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J Neurosci. 2005 Sep 7;25(36):8131-40.

Initiation, propagation, and termination of epileptiform activity in rodent neocortex in vitro involve distinct mechanisms.

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  • 1Department of Neuroscience, Brown University, Providence, Rhode Island 02912, USA. david_pinto@urmc.rochester.edu

Abstract

Waves of epileptiform activity in neocortex have three phenomenological stages: initiation, propagation, and termination. We use a well studied model of epileptiform activity in vitro to investigate directly the hypothesis that each stage is governed by an independent mechanism within the underlying cortical circuit. Using the partially disinhibited neocortical slice preparation, activity is induced and modulated using neurotransmitter receptor antagonists and is measured using both intracellular recordings and a linear array of extracellular electrodes. We find that initiation depends on both synaptic excitation and inhibition and entails a slow process of recruitment at discrete spatial locations within cortical layer 5 but not layer 2/3. Propagation depends on synaptic excitation but not inhibition and is a fast process that involves neurons across the spatial extent of the slice and in all cortical layers. Termination is modulated by synaptic excitation and inhibition. In space, termination occurs reliably at discrete locations. In time, termination is characterized by a strong depolarizing shift (block) and recovery of neurons in all cortical layers. These results suggest that the phenomenological stages of epileptiform events correspond to distinct mechanistic stages.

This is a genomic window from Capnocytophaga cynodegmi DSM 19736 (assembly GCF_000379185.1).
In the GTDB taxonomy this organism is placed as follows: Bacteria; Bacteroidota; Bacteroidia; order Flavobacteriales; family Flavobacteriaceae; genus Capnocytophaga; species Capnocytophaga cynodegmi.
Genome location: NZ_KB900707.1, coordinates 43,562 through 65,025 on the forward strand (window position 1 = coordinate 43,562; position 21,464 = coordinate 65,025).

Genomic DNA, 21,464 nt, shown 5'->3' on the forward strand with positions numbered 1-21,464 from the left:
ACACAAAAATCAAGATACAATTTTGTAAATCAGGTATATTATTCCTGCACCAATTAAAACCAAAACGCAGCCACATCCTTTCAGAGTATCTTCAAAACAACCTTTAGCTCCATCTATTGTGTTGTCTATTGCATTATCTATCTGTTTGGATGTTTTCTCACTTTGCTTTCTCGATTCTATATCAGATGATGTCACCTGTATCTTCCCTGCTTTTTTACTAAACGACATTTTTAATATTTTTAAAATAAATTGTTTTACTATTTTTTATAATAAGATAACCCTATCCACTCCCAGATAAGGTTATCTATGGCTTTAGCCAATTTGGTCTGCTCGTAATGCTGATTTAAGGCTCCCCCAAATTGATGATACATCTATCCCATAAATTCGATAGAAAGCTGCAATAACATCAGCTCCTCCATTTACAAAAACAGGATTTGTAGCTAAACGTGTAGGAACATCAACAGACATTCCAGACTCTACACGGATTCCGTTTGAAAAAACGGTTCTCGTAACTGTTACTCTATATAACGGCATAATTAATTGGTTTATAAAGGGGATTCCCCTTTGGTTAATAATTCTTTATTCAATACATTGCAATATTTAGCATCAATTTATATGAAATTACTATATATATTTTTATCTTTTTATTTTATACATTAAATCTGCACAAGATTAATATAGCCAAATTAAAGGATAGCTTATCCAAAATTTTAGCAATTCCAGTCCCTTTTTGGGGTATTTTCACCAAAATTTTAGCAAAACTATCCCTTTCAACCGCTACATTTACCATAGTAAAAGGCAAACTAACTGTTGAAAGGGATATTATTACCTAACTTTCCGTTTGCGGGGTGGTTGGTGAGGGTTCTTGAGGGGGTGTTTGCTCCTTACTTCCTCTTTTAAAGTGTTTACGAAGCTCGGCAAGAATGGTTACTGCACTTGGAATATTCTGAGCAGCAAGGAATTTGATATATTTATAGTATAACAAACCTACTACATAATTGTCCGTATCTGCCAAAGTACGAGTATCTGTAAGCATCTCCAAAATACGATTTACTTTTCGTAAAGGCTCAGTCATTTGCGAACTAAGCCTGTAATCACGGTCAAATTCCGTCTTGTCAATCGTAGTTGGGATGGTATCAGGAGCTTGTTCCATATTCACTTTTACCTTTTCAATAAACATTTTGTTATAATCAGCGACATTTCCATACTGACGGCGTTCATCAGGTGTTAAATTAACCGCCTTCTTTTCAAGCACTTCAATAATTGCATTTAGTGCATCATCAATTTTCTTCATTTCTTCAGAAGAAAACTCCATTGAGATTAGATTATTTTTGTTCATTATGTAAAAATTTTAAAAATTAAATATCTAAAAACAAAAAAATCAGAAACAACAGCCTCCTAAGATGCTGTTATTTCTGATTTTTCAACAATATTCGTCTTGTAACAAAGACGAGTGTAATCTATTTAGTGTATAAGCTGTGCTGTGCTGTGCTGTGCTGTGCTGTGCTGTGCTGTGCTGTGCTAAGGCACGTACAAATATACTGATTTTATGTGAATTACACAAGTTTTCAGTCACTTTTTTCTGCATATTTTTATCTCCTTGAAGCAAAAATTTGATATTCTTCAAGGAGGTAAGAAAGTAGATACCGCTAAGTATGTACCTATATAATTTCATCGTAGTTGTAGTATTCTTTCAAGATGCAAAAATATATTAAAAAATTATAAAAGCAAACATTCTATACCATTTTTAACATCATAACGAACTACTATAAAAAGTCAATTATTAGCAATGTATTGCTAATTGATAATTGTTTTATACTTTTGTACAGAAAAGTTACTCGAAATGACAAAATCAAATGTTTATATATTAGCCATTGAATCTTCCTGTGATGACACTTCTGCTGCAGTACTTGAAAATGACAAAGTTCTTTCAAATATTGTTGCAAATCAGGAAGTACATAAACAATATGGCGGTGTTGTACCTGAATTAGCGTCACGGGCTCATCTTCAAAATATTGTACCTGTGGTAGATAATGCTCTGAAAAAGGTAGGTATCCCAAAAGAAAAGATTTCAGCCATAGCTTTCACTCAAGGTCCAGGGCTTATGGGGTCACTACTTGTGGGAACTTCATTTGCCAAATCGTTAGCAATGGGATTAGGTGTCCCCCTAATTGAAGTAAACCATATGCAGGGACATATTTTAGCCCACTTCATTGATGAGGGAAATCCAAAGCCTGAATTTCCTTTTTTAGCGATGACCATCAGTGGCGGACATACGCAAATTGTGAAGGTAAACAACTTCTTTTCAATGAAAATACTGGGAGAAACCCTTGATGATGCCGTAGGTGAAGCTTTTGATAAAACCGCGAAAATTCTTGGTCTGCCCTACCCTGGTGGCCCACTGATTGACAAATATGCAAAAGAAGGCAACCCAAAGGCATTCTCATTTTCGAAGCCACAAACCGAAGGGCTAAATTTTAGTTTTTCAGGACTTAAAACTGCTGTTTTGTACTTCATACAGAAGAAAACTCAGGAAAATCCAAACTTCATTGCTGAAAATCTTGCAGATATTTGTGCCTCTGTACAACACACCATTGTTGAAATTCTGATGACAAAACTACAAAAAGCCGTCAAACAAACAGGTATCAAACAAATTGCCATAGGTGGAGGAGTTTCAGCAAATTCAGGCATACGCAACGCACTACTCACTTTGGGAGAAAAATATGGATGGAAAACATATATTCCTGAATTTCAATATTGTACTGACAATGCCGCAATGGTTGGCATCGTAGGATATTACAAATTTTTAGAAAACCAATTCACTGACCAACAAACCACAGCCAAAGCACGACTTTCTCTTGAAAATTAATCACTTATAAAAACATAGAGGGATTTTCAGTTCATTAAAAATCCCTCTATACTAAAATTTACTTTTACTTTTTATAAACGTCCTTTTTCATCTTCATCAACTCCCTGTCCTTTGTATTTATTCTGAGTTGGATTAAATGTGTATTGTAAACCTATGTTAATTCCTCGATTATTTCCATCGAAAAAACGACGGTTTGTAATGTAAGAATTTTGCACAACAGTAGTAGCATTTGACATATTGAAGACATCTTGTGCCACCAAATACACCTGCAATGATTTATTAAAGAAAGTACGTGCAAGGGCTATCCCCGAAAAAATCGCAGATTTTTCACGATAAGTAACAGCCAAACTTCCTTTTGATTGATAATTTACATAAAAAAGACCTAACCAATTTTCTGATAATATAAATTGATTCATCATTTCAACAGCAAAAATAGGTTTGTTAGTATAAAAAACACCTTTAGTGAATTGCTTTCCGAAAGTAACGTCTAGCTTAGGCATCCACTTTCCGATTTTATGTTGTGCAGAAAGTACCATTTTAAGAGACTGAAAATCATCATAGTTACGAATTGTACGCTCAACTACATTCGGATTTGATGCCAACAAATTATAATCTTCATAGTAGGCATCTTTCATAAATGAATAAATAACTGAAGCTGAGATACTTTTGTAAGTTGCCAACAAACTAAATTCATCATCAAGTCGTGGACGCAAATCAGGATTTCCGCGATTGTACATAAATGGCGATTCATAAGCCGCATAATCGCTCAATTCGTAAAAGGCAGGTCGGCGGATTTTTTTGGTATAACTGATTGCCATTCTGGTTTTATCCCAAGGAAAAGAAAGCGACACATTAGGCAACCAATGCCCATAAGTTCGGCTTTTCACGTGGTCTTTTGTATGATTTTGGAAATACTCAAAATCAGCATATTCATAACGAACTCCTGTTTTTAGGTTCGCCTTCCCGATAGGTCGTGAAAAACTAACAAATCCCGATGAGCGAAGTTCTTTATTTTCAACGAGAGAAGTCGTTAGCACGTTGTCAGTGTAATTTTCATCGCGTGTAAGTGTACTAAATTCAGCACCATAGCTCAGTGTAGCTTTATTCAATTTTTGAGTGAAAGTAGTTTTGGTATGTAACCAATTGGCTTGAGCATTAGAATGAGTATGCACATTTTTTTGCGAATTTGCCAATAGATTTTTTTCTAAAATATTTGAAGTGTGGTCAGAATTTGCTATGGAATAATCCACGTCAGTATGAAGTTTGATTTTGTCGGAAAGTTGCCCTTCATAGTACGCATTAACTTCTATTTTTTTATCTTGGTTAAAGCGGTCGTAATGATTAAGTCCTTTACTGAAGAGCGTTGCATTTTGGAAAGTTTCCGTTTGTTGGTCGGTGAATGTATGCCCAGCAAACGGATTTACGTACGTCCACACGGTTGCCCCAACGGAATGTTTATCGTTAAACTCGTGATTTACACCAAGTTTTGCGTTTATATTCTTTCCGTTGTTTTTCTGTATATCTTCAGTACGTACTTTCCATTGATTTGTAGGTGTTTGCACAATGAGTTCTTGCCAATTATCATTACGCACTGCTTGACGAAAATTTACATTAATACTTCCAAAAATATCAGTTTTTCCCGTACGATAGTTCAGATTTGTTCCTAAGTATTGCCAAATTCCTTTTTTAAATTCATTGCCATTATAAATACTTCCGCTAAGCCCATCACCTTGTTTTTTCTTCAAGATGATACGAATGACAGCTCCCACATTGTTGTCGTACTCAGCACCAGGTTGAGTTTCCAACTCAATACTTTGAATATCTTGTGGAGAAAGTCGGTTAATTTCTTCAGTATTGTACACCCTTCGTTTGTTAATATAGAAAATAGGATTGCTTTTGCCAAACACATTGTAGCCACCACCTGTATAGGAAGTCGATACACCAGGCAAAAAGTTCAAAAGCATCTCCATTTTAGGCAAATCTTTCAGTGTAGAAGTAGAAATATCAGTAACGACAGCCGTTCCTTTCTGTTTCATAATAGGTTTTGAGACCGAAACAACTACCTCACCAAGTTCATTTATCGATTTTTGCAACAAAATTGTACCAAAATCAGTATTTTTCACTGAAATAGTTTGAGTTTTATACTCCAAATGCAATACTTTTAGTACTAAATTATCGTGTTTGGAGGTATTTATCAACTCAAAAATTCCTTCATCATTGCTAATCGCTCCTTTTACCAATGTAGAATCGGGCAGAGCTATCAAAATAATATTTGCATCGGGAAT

PMID:
16148221
[PubMed - indexed for MEDLINE]
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